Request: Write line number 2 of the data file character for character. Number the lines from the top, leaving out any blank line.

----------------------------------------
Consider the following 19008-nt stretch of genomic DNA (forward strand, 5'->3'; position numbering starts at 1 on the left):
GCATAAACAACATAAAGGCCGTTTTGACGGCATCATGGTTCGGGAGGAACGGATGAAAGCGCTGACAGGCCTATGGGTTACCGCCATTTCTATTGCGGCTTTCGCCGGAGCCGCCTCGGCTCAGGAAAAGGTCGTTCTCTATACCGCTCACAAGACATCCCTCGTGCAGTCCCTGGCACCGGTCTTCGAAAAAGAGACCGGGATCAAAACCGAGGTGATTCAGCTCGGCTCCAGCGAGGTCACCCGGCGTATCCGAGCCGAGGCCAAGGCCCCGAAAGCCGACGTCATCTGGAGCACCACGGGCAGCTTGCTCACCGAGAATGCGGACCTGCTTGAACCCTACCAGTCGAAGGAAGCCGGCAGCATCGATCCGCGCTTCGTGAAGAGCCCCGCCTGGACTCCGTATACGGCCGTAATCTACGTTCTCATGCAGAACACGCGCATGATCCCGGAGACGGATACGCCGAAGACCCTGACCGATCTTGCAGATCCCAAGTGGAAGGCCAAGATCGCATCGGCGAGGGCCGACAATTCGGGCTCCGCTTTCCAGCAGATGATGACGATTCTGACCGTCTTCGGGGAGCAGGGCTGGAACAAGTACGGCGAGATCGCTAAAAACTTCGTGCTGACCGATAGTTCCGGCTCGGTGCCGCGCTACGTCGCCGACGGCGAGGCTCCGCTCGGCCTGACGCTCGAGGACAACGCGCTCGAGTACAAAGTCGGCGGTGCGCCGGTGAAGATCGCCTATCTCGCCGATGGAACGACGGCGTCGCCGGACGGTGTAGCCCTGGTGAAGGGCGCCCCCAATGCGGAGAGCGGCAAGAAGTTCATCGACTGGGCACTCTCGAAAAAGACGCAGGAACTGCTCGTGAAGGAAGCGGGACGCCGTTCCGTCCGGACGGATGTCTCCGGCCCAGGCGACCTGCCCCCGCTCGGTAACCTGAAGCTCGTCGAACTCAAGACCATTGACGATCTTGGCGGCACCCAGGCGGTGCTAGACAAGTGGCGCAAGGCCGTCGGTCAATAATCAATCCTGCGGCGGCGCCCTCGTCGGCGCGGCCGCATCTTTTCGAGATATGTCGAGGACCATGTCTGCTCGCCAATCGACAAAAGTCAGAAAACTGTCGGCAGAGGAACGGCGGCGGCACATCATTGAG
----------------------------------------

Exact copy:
GCATAAACAACATAAAGGCCGTTTTGACGGCATCATGGTTCGGGAGGAACGGATGAAAGCGCTGACAGGCCTATGGGTTACCGCCATTTCTATTGCGGCTTTCGCCGGAGCCGCCTCGGCTCAGGAAAAGGTCGTTCTCTATACCGCTCACAAGACATCCCTCGTGCAGTCCCTGGCACCGGTCTTCGAAAAAGAGACCGGGATCAAAACCGAGGTGATTCAGCTCGGCTCCAGCGAGGTCACCCGGCGTATCCGAGCCGAGGCCAAGGCCCCGAAAGCCGACGTCATCTGGAGCACCACGGGCAGCTTGCTCACCGAGAATGCGGACCTGCTTGAACCCTACCAGTCGAAGGAAGCCGGCAGCATCGATCCGCGCTTCGTGAAGAGCCCCGCCTGGACTCCGTATACGGCCGTAATCTACGTTCTCATGCAGAACACGCGCATGATCCCGGAGACGGATACGCCGAAGACCCTGACCGATCTTGCAGATCCCAAGTGGAAGGCCAAGATCGCATCGGCGAGGGCCGACAATTCGGGCTCCGCTTTCCAGCAGATGATGACGATTCTGACCGTCTTCGGGGAGCAGGGCTGGAACAAGTACGGCGAGATCGCTAAAAACTTCGTGCTGACCGATAGTTCCGGCTCGGTGCCGCGCTACGTCGCCGACGGCGAGGCTCCGCTCGGCCTGACGCTCGAGGACAACGCGCTCGAGTACAAAGTCGGCGGTGCGCCGGTGAAGATCGCCTATCTCGCCGATGGAACGACGGCGTCGCCGGACGGTGTAGCCCTGGTGAAGGGCGCCCCCAATGCGGAGAGCGGCAAGAAGTTCATCGACTGGGCACTCTCGAAAAAGACGCAGGAACTGCTCGTGAAGGAAGCGGGACGCCGTTCCGTCCGGACGGATGTCTCCGGCCCAGGCGACCTGCCCCCGCTCGGTAACCTGAAGCTCGTCGAACTCAAGACCATTGACGATCTTGGCGGCACCCAGGCGGTGCTAGACAAGTGGCGCAAGGCCGTCGGTCAATAATCAATCCTGCGGCGGCGCCCTCGTCGGCGCGGCCGCATCTTTTCGAGATATGTCGAGGACCATGTCTGCTCGCCAATCGACAAAAGTCAGAAAACTGTCGGCAGAGGAACGGCGGCGGCACATCATTGAG